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http://dx.doi.org/10.1007/s12020-014-0274-2DOI Listing
February 2015

Alleviation of osmotic stress effects by exogenous application of salicylic or abscisic acid on wheat seedlings.

Int J Mol Sci 2013 Jun 26;14(7):13171-93. Epub 2013 Jun 26.

The F. Górski Institute of Plant Physiology, Polish Academy of Sciences, Kraków 30-239, Poland.

The aim of the study was to assess the role of salicylic acid (SA) and abscisic acid (ABA) in osmotic stress tolerance of wheat seedlings. This was accomplished by determining the impact of the acids applied exogenously on seedlings grown under osmotic stress in hydroponics. The investigation was unique in its comprehensiveness, examining changes under osmotic stress and other conditions, and testing a number of parameters simultaneously. In both drought susceptible (SQ1) and drought resistant (CS) wheat cultivars, significant physiological and biochemical changes were observed upon the addition of SA (0.05 mM) or ABA (0.1 μM) to solutions containing half-strength Hoagland medium and PEG 6000 (-0.75 MPa). The most noticeable result of supplementing SA or ABA to the medium (PEG + SA and PEG + ABA) was a decrease in the length of leaves and roots in both cultivars. While PEG treatment reduced gas exchange parameters, chlorophyll content in CS, and osmotic potential, and conversely, increased lipid peroxidation, soluble carbohydrates in SQ1, proline content in both cultivars and total antioxidants activity in SQ1, PEG + SA or PEG + ABA did not change the values of these parameters. Furthermore, PEG caused a two-fold increase of endogenous ABA content in SQ1 and a four-fold increase in CS. PEG + ABA increased endogenous ABA only in SQ1, whereas PEG + SA caused a greater increase of ABA content in both cultivars compared to PEG. In PEG-treated plants growing until the harvest, a greater decrease of yield components was observed in SQ1 than in CS. PEG + SA, and particularly PEG + ABA, caused a greater increase of these yield parameters in CS compared to SQ1. In conclusion, SA and ABA ameliorate, particularly in the tolerant wheat cultivar, the harmful effects and after effects of osmotic stress induced by PEG in hydroponics through better osmotic adjustment achieved by an increase in proline and carbohydrate content as well as by an increase in antioxidant activity.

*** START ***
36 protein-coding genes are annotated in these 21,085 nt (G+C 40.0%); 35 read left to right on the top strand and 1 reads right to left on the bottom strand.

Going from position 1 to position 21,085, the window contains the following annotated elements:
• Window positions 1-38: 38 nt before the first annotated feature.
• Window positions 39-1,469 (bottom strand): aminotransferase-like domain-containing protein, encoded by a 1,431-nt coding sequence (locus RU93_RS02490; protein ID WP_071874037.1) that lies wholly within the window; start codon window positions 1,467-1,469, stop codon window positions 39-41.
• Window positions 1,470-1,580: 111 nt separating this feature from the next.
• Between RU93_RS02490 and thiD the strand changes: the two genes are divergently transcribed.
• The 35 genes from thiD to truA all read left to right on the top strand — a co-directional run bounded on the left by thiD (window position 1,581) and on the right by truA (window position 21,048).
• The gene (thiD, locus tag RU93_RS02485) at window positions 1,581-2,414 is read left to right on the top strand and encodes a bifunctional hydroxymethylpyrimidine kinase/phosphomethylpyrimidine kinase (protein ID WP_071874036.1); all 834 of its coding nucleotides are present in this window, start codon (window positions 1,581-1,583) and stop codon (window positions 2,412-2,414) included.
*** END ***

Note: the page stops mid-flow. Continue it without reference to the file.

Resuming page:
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http://dx.doi.org/10.3390/ijms140713171DOI Listing
http://www.ncbi.nlm.nih.gov/pmc/articles/PMC3742181PMC
June 2013

Medical care of pregnant women with type 1 diabetes: current guidelines and clinical practice.

Pol Arch Med Wewn 2013 23;123(1-2):59-65. Epub 2013 Jan 23.

Department of Metabolic Diseases, Jagiellonian University Medical College, Kraków, Poland.

The prevalence of all types of diabetes mellitus is increasing worldwide. Diabetes is a common metabolic complication of pregnancy. For many years, pregnancy complicated by type 1 diabetes was associated with a particularly poor prognosis, and while this has changed dramatically over the last 2 decades, a lot has yet to be done. The continuous relationship between the maternal glucose level and the prevalence of pregnancy complications is well‑documented. The list of outcomes includes congenital malformations, stillbirths, neonatal mortality, macrosomia, hypoglycemia, and many others. Several new therapeutic and monitoring tools have become available over the recent years, for example, short- and long‑acting insulin analogs, personal pumps, and continuous glucose monitoring systems. Interestingly, pregnancy planning and preconception education proved to be particularly effective in improving glycemic control in type 1 diabetic women and achieving therapeutic goals recommended by clinical guidelines. This resulted in the reduction of some maternal and neonatal pregnancy outcomes reported from various populations, but despite this remarkable progress the prevalence of the most common complication, neonatal macrosomia, is still substantially higher than in the newborns of mothers without diabetes. The likely causes of this phenomenon are short episodes of hyperglycemia, particularly postprandial ones, liberal diet, maternal obesity, and substantial weight gain during pregnancy - these potential reasons should be addressed in clinical practice. In the future, new therapeutic devices, such as close‑loop insulin pumps, may help further improve the prognosis in pregnant women with type 1 diabetes.
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http://dx.doi.org/10.20452/pamw.1595DOI Listing
January 2014

Postpregnancy glycemic control and weight changes in type 1 diabetic women.

Diabetes Care 2013 May 18;36(5):1083-7. Epub 2012 Dec 18.

University Hospital, Krakow, Poland.

Objective: Pregnancy in type 1 diabetes requires excellent glycemic control. Most pregnant type 1 diabetic women achieve normoglycemia; however, there is scarce data on their postdelivery characteristics. We aimed to examine postpregnancy glycemic control and weight changes in type 1 diabetes.